With branded keywords and non-branded keywords being so important to your digital marketing efforts, it’s a good thing that finding the right ones for your business is relatively easy. For branded keywords, you can start by doing a quick Google search of your own company, paying close attention to what gets highlighted by Google’s autocomplete feature. If we search our own agency, for example, some of the first results are “VELOX Media,” “VELOX Media glassdoor,” “VELOX Media reviews,” etc. These are suggested because others have searched for these phrases before, so that gives us an idea of what people want to know about us when they hear about us initially. For eCommerce businesses especially, the autocomplete feature can provide a good glimpse into the types of content that might be worth expanding on, especially if the top searches appear to be product-related or in season.
Google’s “Related Searches” feature is also an excellent source of branded keywords, providing deeper insights into a few of the searches that might have popped into that autocomplete field. Located at the bottom of Google SERPs, you can click on or search each of the phrases listed for a better understanding of what your target audience wants to know about your business.
As one of the most powerful SEO tools in your arsenal, Google Analytics is chock full of valuable information and features. If you’ve connected your Google Analytics to Google Search Console, you can use the Queries report to filter for the name of your brand. You’ll see the number of branded queries, the impressions and CTR (click-through rate) of each, and the average position.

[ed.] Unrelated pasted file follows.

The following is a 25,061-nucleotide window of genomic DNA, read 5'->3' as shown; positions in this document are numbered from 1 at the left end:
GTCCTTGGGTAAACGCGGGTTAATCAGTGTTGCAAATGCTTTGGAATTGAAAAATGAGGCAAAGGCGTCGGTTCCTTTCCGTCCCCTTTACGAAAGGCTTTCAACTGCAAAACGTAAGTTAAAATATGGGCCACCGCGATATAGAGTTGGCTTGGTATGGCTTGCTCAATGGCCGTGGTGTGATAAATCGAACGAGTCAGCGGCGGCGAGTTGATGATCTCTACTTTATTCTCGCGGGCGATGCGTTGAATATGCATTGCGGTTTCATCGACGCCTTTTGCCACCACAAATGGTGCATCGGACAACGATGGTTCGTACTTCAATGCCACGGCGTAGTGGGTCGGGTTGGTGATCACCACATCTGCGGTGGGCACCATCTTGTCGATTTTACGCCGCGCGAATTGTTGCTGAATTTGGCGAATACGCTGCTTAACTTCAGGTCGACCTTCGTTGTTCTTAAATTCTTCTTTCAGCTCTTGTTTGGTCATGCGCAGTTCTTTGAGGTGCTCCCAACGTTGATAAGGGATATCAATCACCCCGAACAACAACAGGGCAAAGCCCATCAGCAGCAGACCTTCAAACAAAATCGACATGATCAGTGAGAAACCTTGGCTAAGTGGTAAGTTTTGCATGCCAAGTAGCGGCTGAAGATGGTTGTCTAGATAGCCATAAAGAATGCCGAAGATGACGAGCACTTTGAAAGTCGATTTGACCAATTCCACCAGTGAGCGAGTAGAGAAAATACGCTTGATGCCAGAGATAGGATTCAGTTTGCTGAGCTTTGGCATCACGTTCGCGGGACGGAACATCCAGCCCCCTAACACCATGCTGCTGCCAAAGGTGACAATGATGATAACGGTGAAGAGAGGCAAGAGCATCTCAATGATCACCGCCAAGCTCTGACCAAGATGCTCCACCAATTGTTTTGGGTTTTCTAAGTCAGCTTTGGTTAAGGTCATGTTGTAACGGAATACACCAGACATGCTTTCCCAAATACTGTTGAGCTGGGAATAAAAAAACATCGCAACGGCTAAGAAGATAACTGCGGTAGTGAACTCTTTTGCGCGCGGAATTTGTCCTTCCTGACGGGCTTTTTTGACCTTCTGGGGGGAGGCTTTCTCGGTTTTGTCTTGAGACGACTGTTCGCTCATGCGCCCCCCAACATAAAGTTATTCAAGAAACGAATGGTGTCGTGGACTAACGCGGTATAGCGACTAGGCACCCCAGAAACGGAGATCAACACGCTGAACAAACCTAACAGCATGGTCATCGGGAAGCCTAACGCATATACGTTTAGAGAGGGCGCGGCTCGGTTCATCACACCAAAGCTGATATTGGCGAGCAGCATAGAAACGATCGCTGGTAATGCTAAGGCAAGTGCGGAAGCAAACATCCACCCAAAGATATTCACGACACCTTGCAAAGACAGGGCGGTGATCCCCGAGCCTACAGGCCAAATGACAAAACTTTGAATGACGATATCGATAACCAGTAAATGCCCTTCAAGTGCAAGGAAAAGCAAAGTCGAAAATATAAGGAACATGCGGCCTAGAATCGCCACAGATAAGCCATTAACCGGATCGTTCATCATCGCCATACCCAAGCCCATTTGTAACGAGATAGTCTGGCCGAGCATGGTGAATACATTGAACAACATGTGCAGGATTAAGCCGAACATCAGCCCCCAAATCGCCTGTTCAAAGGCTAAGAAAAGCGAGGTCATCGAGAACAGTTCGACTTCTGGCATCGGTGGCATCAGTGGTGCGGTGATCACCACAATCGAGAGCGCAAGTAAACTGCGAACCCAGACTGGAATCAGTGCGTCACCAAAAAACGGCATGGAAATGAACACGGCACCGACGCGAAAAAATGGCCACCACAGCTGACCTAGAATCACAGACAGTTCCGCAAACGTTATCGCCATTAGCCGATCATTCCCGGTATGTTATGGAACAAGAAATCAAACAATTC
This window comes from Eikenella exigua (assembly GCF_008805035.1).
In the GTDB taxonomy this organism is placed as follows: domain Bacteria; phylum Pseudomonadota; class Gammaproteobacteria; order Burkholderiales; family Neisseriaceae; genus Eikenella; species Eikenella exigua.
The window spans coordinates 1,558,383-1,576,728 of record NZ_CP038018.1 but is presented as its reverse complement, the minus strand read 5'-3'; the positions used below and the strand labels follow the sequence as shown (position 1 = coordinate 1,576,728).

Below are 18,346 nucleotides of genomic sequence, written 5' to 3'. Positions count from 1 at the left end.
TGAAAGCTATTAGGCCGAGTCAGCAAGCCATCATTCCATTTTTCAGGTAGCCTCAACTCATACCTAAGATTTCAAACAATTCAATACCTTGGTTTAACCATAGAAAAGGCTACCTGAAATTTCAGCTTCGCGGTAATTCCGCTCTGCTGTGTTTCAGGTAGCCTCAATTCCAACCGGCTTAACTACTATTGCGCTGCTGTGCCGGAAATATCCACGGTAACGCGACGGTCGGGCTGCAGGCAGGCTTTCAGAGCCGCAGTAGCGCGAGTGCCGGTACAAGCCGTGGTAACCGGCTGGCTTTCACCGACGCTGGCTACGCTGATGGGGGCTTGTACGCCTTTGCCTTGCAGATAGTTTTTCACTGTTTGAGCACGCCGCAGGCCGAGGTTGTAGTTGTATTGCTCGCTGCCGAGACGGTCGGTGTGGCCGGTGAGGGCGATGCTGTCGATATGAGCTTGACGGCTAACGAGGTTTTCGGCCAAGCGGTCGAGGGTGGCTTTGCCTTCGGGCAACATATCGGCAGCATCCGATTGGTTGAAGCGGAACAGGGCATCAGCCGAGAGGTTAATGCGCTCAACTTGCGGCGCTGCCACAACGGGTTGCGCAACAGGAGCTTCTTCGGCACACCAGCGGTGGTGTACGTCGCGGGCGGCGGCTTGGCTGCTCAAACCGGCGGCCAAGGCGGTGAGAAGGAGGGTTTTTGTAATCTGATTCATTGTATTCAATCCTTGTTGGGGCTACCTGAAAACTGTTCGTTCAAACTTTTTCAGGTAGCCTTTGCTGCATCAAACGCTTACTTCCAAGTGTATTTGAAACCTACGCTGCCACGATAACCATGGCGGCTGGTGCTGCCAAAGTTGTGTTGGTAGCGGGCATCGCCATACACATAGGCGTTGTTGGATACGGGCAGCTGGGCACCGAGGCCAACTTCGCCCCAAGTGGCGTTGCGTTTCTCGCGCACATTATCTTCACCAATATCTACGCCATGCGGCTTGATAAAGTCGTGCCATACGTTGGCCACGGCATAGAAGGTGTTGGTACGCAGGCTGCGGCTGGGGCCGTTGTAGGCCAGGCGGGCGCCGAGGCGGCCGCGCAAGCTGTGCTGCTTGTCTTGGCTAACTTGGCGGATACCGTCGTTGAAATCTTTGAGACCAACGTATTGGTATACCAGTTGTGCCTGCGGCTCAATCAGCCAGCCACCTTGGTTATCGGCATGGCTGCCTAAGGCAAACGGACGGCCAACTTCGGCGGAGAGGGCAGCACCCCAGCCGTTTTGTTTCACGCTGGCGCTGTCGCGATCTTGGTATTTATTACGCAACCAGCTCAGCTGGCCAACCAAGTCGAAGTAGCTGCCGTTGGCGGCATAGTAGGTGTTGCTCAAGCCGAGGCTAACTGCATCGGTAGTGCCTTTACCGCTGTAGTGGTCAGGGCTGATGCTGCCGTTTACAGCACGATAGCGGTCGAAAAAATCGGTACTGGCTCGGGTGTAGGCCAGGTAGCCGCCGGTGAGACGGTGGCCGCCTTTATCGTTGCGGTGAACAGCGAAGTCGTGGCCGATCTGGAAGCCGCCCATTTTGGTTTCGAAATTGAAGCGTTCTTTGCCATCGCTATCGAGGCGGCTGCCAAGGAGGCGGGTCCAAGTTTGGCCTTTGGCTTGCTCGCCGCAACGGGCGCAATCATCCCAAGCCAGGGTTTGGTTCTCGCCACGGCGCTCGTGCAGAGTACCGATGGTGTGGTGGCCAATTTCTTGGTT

As another powerful SEO tool, Google Search Console can improve the performance of your business on Google Search, with features designed to help you monitor, maintain, and optimize your website’s organic performance. Among its many features, GSC allows you to see which search queries are driving the most traffic to your website, making it an effective way to devise new ideas for keywords and content down the line.
Ultimately, branded and non-branded keywords remain an important part of your overall digital marketing strategy, helping your business to find new customers and drive more conversions. Should you need some assistance optimizing your online campaigns, the digital marketing experts at VELOX Media can help!
As a Google Premier Partner with over 10 years of experience in SEO, search marketing, and web development, our team has worked with B2C and B2B companies across multiple competitive industries. Learn more about what VELOX Media can do to help grow your online business today.